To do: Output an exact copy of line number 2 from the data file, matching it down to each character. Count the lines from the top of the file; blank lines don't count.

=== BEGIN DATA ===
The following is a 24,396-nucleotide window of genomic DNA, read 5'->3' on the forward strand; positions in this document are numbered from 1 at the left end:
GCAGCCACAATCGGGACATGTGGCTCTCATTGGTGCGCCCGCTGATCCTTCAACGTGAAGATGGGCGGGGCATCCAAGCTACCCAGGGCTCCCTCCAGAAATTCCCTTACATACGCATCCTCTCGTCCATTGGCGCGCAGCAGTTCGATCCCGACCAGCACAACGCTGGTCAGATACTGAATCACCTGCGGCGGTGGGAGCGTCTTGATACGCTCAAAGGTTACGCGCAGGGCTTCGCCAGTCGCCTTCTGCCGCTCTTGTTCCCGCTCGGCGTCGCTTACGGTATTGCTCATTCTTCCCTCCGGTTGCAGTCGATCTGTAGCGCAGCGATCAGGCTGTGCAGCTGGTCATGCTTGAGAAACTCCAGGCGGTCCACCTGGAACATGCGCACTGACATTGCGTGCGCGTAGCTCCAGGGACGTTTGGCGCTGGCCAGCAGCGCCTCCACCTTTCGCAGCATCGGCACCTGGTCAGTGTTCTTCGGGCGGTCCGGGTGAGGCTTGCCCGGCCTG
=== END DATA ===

GCAGCCACAATCGGGACATGTGGCTCTCATTGGTGCGCCCGCTGATCCTTCAACGTGAAGATGGGCGGGGCATCCAAGCTACCCAGGGCTCCCTCCAGAAATTCCCTTACATACGCATCCTCTCGTCCATTGGCGCGCAGCAGTTCGATCCCGACCAGCACAACGCTGGTCAGATACTGAATCACCTGCGGCGGTGGGAGCGTCTTGATACGCTCAAAGGTTACGCGCAGGGCTTCGCCAGTCGCCTTCTGCCGCTCTTGTTCCCGCTCGGCGTCGCTTACGGTATTGCTCATTCTTCCCTCCGGTTGCAGTCGATCTGTAGCGCAGCGATCAGGCTGTGCAGCTGGTCATGCTTGAGAAACTCCAGGCGGTCCACCTGGAACATGCGCACTGACATTGCGTGCGCGTAGCTCCAGGGACGTTTGGCGCTGGCCAGCAGCGCCTCCACCTTTCGCAGCATCGGCACCTGGTCAGTGTTCTTCGGGCGGTCCGGGTGAGGCTTGCCCGGCCTG